While revealing a disconcerting dearth of scientific knowledge about its causes, Cohen’s work on miscarriage is a worthwhile...

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COMING TO TERM

MYSTERIES, MYTHS, AND THE LATEST SCIENCE OF MISCARRIAGE

A deft melding of what researchers are learning about miscarriage, persistent misconceptions about it, and deeply personal stories of women who have repeatedly miscarried.

Science writer Cohen (Shots in the Dark: The Wayward Search for an AIDS Vaccine, 2001) began delving into the subject of miscarriages after his wife had four in a row. Besides exploring the scientific literature, he interviewed and observed doctors working with their patients at clinics (in Boston, Vancouver, and London) that specialize in recurrent miscarriage; he also interviewed nearly one hundred women and their partners about the experience of miscarrying. In “Mother Nature,” Cohen looks at the biology of the female reproductive system, focusing on the mechanisms of miscarriage. Abnormal chromosomes, he reports, are the cause half the time or more, and, as women age, the frequency of abnormalities in their eggs increases. As for other causes, science has few clear-cut answers. In “Mysteries,” Cohen examines and rejects various ideas about causes, including a woman’s faulty immune system and contaminants in the environment. Fetuses, he says, are more rugged than we think, and the environment provided by the female body is remarkably protective. He also offers a warning tale about abortion interventions: the drug diethylstilbestrol, known as DES, once given to women to prevent miscarriage, turned out to cause grievous harm to pregnant women and their daughters. In “Hope,” Cohen tells the stories of couples seeking help in carrying babies to term and provides a close-up look at clinicians who are trying to help them. The success stories of women who carried to term after repeated failures puts a human face on a statistic Cohen uncovered early in his research: those who have had three or more consecutive miscarriages and become pregnant again will, with no treatment, carry to term 70 percent of the time.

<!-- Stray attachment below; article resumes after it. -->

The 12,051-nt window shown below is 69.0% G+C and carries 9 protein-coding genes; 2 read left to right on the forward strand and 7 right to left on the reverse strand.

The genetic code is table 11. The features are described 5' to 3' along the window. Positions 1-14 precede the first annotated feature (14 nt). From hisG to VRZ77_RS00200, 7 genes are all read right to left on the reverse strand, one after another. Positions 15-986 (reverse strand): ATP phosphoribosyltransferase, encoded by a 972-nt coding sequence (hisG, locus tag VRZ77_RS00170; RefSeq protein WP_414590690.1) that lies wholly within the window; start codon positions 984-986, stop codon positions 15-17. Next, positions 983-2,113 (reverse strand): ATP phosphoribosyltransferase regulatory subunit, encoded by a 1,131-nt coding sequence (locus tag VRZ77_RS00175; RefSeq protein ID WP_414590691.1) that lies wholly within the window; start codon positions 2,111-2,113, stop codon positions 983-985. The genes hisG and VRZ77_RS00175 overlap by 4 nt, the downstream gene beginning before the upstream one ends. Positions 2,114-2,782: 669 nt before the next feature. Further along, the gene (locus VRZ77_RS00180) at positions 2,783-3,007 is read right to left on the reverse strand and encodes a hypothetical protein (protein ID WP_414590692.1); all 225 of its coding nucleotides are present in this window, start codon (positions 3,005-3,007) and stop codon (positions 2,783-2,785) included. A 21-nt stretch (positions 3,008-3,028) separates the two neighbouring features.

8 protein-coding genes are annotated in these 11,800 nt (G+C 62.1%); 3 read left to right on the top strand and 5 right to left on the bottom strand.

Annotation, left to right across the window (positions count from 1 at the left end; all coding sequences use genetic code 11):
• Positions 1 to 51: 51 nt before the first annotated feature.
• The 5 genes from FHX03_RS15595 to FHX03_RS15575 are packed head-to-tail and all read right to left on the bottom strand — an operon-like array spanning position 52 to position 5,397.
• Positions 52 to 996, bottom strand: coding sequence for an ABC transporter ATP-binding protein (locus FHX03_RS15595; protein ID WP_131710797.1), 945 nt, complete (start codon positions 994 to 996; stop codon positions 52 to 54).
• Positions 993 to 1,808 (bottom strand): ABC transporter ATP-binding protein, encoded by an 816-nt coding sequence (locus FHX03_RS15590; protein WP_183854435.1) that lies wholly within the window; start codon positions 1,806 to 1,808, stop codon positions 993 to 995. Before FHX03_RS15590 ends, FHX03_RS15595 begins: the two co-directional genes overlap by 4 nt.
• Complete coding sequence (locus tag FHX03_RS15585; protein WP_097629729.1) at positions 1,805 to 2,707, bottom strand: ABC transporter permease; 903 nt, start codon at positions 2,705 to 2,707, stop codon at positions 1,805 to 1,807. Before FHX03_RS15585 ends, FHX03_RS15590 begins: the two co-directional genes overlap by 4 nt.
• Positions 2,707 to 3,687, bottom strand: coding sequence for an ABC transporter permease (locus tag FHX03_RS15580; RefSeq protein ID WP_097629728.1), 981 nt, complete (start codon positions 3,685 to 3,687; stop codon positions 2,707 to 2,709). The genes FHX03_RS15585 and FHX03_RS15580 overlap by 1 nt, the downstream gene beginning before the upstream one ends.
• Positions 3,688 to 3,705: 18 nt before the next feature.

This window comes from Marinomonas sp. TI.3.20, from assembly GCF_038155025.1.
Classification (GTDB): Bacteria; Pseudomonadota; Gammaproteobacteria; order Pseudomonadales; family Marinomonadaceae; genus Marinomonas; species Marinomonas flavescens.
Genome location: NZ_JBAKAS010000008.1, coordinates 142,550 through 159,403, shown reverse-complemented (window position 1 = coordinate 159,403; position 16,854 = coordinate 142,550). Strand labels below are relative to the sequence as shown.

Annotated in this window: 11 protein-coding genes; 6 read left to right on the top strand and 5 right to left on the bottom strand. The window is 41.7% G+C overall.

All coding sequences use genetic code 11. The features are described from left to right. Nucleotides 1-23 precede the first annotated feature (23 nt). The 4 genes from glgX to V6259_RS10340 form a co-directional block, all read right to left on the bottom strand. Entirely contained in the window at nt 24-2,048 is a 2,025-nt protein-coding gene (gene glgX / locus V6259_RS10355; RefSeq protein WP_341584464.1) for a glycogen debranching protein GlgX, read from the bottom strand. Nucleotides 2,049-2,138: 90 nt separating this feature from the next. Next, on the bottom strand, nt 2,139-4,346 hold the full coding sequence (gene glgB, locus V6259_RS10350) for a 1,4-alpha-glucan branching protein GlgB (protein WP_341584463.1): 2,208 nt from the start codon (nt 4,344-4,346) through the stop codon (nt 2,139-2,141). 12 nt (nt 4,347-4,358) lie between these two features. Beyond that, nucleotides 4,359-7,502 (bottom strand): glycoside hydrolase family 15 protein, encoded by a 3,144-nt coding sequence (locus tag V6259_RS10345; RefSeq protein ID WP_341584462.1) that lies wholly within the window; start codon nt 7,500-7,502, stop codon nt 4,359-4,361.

While revealing a disconcerting dearth of scientific knowledge about its causes, Cohen’s work on miscarriage is a worthwhile addition to the literature and his reassuring message welcome.

Pub Date: Jan. 11, 2005

ISBN: 0-618-27724-2

Page Count: 288

Publisher: Houghton Mifflin

Review Posted Online: June 24, 2010

Kirkus Reviews Issue: Oct. 15, 2004

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Skloot's meticulous, riveting account strikes a humanistic balance between sociological history, venerable portraiture and...

THE IMMORTAL LIFE OF HENRIETTA LACKS

A dense, absorbing investigation into the medical community's exploitation of a dying woman and her family's struggle to salvage truth and dignity decades later.